In fact, the coexistence of multiple synagogues in a single community has not always been an accepted norm. In the modern era it is symptomatic of a world-view that regards religious affiliation as a matter of personal choice. Scarcely a century ago, special legislation was needed to allow Samson Raphael Hirsch to withrdaw his Orthodox minority from the predominantly Reform community of Frankfurt am Main; even that decision was reached with great reluctance, and was not followed by most Orthodox Jews in Germany.
Although the Talmud contains occasional references to synagogues that were owned by private individuals, professional guilds or immigrants from other lands, in most cases they were owned and administered by the Jewish municipal councils.
In medieval times the policy was even more pronounced. The local communities were usually insistent that their synagogue be the exclusive place of worship for all residents of the town, a situation that frequently encouraged moderation and compromise from both the rabbinic leadership and their flocks.
Occasionally even during the middle ages there were historical and demographic factors that brought about the toleration of two or more congregations in one town. Such was the case in the cosmopolitan Jewish society of Egypt during the eleventh and twelfth centuries. Though historical roots and political circumstances linked them to the Holy Land, the Egyptian communities were situated at the crossroads of a larger international Jewish populace, most of which accepted the authority of the Babylonian academies headed by the "Ge'onim." The upshot was that most of the larger Egyptian cities and towns hosted two synagogues, worshipping respectively according to the Palestinian and Babylonian rites.
Over the years, a competitive spirit came to characterize the relations between the two congregations as each strove to attract worshippers from among the traders and immigrants who immigrated to their communities. Although the modern institution of dues-paying synagogue membership did not exist at the time, there were felt to be important advantages to large numbers, in the size of voluntary pledges that could be expected, and in the prestige that would cling to the synagogue's leadership, that promoted a phenomenon analogous to a modern "membership campaign." Looking back at such bygone rivalries can be both instructive and amusing.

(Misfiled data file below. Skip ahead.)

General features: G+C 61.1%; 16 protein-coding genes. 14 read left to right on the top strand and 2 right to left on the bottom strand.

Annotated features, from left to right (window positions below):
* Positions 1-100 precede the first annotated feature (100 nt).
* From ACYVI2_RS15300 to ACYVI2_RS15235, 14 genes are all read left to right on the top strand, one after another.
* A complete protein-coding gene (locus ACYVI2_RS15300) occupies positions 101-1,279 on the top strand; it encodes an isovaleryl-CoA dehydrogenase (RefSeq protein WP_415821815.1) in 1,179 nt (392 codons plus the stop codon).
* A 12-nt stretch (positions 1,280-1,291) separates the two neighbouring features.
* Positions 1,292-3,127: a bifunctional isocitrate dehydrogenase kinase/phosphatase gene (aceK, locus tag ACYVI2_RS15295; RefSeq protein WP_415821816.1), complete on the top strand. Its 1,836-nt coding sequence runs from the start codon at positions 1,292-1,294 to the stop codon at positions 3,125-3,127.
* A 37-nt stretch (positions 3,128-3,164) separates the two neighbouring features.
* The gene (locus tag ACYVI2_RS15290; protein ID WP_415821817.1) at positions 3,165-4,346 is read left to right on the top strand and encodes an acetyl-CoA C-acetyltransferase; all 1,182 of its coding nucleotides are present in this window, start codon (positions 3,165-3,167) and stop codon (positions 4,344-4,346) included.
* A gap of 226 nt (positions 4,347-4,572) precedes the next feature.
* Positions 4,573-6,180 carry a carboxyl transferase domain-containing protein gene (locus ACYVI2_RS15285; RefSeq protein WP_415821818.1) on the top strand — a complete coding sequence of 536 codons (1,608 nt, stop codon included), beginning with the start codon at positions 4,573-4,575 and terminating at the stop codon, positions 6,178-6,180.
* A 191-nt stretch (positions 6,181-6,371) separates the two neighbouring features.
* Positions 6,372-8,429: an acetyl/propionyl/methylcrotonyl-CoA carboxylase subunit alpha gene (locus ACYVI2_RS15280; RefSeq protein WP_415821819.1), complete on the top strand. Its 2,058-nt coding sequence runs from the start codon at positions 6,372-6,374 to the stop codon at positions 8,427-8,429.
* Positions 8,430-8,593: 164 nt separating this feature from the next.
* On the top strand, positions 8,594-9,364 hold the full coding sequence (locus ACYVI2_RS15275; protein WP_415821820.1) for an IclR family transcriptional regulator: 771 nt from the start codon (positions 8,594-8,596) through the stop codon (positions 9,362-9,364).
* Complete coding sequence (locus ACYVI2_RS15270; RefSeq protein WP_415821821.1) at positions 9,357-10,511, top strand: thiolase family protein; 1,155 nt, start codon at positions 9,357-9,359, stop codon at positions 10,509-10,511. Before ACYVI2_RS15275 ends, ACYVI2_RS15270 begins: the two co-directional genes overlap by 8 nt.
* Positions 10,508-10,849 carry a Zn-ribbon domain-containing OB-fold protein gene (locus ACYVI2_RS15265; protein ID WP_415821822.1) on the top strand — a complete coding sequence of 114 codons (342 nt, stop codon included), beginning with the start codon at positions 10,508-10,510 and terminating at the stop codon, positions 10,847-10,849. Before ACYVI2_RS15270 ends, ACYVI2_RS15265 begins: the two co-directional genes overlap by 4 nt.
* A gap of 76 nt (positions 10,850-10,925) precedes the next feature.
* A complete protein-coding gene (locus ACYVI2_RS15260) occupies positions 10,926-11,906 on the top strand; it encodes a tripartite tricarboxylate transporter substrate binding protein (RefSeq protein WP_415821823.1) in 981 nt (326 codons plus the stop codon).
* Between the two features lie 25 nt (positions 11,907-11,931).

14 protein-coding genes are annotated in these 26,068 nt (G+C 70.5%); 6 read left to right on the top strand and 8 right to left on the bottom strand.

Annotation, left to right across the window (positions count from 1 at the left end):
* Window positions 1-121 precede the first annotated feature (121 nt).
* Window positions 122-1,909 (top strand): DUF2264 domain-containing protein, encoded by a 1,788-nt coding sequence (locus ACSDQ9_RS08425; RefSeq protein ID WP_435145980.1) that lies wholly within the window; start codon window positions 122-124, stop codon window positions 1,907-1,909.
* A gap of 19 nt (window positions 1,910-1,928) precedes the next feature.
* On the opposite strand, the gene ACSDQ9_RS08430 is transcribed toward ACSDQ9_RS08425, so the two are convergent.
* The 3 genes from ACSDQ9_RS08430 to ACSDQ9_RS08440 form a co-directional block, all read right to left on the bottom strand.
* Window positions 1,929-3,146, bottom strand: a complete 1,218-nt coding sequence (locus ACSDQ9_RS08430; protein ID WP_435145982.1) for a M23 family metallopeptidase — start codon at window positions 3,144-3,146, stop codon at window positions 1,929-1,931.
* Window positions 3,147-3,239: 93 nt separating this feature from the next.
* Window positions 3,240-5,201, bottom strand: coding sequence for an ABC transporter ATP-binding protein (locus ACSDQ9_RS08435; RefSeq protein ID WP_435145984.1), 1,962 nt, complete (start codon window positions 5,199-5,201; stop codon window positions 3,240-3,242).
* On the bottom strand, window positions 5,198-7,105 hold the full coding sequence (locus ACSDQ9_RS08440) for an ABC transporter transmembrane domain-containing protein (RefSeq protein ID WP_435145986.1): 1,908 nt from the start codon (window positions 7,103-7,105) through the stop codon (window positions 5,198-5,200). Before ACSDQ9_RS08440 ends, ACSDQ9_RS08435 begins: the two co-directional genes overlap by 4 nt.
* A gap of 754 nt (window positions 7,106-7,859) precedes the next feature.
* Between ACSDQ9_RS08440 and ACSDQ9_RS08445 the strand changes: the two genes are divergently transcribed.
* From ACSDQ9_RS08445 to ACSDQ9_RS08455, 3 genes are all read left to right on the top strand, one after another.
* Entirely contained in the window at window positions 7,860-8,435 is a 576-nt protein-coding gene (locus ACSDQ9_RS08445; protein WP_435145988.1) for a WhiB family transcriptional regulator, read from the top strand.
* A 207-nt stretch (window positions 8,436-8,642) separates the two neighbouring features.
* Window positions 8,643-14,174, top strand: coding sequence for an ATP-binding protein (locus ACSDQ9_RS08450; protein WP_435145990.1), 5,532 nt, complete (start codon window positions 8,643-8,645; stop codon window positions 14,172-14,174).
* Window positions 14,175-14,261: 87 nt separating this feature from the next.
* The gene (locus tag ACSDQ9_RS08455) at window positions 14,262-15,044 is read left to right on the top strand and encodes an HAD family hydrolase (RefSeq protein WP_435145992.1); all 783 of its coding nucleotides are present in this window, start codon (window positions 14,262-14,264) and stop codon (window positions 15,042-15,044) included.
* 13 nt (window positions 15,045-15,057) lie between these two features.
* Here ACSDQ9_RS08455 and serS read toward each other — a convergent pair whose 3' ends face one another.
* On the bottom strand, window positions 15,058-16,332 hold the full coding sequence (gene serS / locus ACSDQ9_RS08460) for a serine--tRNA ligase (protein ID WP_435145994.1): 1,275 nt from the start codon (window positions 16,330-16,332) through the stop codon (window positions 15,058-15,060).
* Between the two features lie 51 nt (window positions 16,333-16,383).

The Babylonians seem to have fired the opening volley in the competition. Invoking the scholarly prestige of the learned "Gaons" who stood at their helm in Baghdad, they offered to bestow honorific titles, certified by the Ga'on himself, upon the new arrivals to their communities.
It did not take long for the Palestinian synagogues to follow suit, invoking the authority of the revered head of the academy of Jerusalem, with all its sacred associations.
The Palestinians had additional tricks up their sleeves. In their possession were some of the most ancient and pedigreed Torah scrolls and Biblical codices in existence, written by the foremost experts on the text of the Hebrew scriptures. Furthermore, they could offer an advantage that always holds an attraction to at least some synagogue-goers: Their services were shorter. This situation was a consequence of their practice of reading the Torah over a cycle that lasted 3 1/2 years rather than in a single year as in the Babylonian custom. The individual readings on each Shabbat were correspondingly much briefer.
To add to their appeal the Palestinian synagogue leaders permitted children to chant the Torah readings. We all know how effective that can be in drawing proud parents and grandparents into the synagogue.
The Babylonians, unable to challenge their rivals' claim to a more compact service, packaged their own lengthier services as an advantage. They directed their appeal to those who preferred an intense, well-crafted worship experience. With this in mind, they advertised that those who attended their synagogues could expect to hear the Torah chanted not by inexperienced youths, but by their most accomplished adult vocalists.
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